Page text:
The chemistry of phenols tends to be ignored in organic chemical textbooks and to be lost amongst the many classes of functional derivatives. This volume is not intended to provide a textbook approach but rather to give an account of developments in phenol chemistry in the last two decades. Features of this book include: numerous phenolic systems have been covered in detail, e.g. phenolic propanoids; the emphasis throughout has been on synthesis, on what can be achieved by the use of phenolic intermediates and in the construction of phenolic end products; many chapters enable the reader to refer to the original literature wherever possible; and, various chapters provide a fund of tutorial material and problems for undergraduate studies and further, which will encourage perusal of the literature. Some 2000 references to applied and academic papers are given. Phenols are ubiquitous substances and now it is more widely accepted that there are pros and cons connected with their usage. The pros for compounds are well-known and are illustrated by perennial panaceas such as aspirin, paracetamol, codeine, etc.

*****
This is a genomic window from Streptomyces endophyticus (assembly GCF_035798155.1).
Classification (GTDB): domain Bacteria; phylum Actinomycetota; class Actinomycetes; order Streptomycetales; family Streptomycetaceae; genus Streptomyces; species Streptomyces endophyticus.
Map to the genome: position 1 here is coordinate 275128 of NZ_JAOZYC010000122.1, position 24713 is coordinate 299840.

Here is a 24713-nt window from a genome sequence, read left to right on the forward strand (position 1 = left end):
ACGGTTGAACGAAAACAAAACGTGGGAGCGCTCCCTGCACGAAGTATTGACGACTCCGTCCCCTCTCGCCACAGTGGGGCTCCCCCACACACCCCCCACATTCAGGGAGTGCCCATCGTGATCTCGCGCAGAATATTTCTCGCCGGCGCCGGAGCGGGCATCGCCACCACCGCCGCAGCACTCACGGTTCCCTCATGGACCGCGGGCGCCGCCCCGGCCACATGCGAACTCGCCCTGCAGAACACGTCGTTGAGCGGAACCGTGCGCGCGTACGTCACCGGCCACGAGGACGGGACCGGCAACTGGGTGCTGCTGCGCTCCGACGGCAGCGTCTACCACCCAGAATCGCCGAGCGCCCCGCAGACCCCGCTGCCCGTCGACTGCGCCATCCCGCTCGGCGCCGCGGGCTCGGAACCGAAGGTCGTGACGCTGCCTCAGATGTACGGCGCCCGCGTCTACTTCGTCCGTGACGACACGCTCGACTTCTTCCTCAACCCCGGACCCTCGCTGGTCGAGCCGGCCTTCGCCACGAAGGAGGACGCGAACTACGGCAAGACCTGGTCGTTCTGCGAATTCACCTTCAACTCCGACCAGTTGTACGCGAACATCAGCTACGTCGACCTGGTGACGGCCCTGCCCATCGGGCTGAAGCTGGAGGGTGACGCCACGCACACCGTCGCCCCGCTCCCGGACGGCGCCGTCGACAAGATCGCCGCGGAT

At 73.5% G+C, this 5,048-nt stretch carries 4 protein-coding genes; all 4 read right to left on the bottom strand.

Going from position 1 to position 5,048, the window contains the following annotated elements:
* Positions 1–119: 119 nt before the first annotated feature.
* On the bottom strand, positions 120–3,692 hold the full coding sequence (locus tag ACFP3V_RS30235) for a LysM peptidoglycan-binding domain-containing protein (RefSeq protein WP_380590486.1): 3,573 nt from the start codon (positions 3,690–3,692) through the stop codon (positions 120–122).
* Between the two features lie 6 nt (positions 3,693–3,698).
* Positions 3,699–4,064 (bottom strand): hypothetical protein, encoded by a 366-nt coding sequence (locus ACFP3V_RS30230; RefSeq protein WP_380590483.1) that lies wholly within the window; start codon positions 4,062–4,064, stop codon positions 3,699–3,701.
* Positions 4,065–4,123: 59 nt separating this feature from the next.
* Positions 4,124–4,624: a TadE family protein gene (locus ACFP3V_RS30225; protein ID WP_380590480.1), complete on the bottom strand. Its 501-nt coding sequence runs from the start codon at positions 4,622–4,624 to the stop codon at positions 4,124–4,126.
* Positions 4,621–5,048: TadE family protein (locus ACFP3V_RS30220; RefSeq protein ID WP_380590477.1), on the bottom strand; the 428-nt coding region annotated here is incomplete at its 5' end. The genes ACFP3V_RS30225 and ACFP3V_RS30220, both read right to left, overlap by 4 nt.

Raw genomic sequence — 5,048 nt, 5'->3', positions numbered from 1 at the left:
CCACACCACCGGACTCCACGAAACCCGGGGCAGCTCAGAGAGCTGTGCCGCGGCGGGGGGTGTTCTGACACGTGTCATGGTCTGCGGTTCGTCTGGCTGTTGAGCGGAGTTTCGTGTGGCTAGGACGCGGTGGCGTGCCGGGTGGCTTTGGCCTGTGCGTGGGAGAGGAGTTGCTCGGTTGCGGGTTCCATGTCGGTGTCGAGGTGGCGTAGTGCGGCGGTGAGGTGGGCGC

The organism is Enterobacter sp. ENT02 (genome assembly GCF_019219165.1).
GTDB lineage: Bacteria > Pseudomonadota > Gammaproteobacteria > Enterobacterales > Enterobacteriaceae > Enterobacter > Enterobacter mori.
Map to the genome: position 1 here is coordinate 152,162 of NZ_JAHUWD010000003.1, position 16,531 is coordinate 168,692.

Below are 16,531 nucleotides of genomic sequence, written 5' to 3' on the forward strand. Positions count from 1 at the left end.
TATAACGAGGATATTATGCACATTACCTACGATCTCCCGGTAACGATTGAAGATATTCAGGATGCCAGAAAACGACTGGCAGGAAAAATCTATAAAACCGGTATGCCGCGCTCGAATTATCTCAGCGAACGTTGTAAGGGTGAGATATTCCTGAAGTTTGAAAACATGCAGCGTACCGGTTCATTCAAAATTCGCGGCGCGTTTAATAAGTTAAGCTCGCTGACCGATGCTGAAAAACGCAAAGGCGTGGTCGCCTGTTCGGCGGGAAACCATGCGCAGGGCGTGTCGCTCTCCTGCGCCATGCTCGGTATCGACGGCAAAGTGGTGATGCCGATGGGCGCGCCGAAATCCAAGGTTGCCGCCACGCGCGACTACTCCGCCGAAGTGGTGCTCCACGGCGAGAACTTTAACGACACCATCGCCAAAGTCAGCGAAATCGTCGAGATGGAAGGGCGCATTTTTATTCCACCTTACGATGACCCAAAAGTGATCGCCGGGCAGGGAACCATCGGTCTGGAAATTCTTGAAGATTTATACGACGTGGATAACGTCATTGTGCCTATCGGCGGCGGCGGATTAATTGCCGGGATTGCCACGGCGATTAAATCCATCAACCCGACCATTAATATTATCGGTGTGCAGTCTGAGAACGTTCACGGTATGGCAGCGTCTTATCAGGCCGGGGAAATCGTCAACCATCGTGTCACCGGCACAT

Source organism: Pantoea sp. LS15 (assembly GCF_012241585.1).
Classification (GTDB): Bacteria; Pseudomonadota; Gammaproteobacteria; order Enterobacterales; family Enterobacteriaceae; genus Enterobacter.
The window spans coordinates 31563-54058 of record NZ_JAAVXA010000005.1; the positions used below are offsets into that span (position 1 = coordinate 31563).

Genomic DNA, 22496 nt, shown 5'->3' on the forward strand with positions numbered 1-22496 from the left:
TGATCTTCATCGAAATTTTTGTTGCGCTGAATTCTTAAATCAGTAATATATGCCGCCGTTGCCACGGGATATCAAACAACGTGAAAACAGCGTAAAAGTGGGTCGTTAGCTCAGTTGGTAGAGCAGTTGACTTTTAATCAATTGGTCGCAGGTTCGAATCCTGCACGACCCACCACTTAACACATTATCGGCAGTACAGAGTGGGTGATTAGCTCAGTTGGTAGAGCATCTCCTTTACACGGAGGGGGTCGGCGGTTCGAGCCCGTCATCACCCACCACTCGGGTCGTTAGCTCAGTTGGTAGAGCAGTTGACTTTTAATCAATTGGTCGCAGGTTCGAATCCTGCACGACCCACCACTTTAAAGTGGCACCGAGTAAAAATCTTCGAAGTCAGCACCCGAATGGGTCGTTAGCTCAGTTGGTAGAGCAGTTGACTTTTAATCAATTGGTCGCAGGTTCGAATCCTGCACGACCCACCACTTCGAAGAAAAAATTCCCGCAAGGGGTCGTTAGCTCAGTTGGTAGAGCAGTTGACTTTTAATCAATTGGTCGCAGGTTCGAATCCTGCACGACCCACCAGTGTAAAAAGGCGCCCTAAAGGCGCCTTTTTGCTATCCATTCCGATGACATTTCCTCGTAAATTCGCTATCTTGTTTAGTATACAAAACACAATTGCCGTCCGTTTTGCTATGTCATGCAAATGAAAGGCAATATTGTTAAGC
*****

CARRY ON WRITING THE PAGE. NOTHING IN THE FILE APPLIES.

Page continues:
The cons are less obvious because they are also materials deeply entrenched in our standard of living and in most cases inherent hazards have only recently come to light. The book will be of interest to postgraduate students in academic and industrial work.